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function redefinition and the standard

 
 
lallous
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      01-26-2004
Hello,

In IE, when you redefine a function it will be overwriten by the latest
declaration.

Is that by the standard or by this browser implementation?

--
Elias


 
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Grant Wagner
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      01-27-2004
lallous wrote:

> Hello,
>
> In IE, when you redefine a function it will be overwriten by the latest
> declaration.
>
> Is that by the standard or by this browser implementation?
>
> --
> Elias


function abc() { alert('hi'); }
function abc() { alert('bye'); }
abc();

is equivilent to

var abc = new Function("alert('hi');");
var abc = new Function("alert('bye');");
abc();

so unless a browser is doing something interesting parsing the included
JavaScript, it will always execute the last function defined with a
particular name.

--
| Grant Wagner <(E-Mail Removed)>

* Client-side Javascript and Netscape 4 DOM Reference available at:
*
http://devedge.netscape.com/library/...ce/frames.html

* Internet Explorer DOM Reference available at:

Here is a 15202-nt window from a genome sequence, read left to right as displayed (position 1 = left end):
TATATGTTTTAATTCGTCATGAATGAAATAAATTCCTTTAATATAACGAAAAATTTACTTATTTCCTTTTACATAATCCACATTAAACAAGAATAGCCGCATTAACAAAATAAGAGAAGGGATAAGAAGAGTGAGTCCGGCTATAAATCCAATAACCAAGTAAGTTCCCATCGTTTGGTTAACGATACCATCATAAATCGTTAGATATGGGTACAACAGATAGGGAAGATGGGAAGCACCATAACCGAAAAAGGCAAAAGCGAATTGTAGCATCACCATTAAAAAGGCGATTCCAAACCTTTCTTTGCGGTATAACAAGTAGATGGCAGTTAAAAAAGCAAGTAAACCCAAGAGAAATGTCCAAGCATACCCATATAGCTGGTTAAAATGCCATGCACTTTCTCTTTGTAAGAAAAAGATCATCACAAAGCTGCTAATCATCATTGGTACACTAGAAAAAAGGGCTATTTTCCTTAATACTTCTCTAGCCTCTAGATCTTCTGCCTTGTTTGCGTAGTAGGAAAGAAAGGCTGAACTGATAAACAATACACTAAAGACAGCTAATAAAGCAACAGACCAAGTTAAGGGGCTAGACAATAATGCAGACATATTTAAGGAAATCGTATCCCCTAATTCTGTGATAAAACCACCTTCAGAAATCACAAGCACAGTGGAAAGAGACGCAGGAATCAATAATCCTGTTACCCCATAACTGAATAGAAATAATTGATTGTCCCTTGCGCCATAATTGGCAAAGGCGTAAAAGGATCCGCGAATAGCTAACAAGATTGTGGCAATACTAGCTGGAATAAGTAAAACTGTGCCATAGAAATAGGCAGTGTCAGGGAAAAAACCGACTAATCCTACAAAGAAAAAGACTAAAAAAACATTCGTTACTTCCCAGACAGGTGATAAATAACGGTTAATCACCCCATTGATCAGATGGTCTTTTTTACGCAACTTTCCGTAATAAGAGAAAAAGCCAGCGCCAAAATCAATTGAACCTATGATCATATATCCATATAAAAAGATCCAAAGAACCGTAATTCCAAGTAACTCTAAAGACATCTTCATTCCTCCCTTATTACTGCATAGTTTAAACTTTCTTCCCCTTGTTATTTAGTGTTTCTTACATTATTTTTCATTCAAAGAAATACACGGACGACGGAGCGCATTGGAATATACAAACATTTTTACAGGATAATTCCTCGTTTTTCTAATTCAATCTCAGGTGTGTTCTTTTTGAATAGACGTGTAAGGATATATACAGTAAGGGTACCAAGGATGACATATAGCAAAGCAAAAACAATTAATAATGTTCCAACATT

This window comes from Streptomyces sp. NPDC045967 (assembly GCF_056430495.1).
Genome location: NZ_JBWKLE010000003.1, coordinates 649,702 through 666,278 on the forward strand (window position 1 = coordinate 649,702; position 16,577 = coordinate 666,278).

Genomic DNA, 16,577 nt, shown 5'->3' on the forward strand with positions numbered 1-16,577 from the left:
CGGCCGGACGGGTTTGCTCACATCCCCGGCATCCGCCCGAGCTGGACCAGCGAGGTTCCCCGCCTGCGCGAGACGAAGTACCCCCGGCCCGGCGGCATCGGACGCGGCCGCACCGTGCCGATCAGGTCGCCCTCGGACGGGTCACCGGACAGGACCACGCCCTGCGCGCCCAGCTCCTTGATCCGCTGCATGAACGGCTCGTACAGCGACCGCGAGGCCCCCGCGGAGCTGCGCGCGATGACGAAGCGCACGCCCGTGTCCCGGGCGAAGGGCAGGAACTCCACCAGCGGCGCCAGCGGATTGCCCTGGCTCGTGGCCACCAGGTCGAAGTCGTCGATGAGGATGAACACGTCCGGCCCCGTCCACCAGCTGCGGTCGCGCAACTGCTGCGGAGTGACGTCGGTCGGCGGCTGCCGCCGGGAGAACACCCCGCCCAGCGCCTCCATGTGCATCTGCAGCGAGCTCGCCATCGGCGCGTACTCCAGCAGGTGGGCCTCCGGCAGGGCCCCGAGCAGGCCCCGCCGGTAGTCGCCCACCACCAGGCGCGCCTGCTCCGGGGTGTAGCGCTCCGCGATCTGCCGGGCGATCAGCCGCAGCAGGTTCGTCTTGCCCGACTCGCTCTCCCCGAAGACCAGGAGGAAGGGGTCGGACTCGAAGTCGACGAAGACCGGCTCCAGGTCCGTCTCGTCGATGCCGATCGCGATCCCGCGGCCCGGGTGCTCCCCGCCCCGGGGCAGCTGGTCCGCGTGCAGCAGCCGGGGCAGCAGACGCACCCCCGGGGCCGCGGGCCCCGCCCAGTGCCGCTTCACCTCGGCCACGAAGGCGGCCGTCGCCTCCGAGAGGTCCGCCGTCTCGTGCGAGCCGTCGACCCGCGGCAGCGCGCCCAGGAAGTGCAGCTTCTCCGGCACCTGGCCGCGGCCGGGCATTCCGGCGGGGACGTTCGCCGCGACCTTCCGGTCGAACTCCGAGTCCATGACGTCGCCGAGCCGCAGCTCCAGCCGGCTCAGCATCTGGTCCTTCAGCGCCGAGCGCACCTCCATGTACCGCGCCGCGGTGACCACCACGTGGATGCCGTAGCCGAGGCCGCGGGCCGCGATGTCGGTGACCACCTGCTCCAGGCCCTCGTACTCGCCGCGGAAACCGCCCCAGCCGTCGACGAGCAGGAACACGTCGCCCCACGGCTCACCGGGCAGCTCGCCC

*
http://msdn.microsoft.com/workshop/a...ence_entry.asp

* Netscape 6/7 DOM Reference available at:
* http://www.mozilla.org/docs/dom/domref/
* Tips for upgrading JavaScript for Netscape 7 / Mozilla
* http://www.mozilla.org/docs/web-deve...upgrade_2.html


 
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Lasse Reichstein Nielsen
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      01-27-2004
Grant Wagner <(E-Mail Removed)> writes:

> function abc() { alert('hi'); }
> function abc() { alert('bye'); }
> abc();
>
> is equivilent to
>
> var abc = new Function("alert('hi');");
> var abc = new Function("alert('bye');");
> abc();


While the conclusion is correct, this statement is slightly incorrect.
(I.e., ignore this unless you are a pedant like me

When Javascript interprets a block of code, it first treats all the
function declarations in the order they appear, i.e., it creates the
local variable and assigns their value. Then it treats all the
variable declarations and declares the variables (i.e., creates them
as properties of the variables object if they don't exist already),
but does not assign a new value, even if the declaration looks like
"var foo=42;". That is treated like "var foo;foo = 42;".
Then it executes the code, including the assignments to variables.

So

var foo = 42;
function foo(){}
alert(foo);

will alert "42".

In any case, declaring a function or variable will create it as a
local variable, a property of the variable object of the
scope. Creating it twice is allowed, and the last assignment to it
will win (functions first, in the order they appear, then assignments
in the normal code, in the order the are executed).


/L
--
Lasse Reichstein Nielsen - http://www.velocityreviews.com/forums/(E-Mail Removed)
DHTML Death Colors: <URL:http://www.infimum.dk/HTML/rasterTriangleDOM.html>
'Faith without judgement merely degrades the spirit divine.'
 
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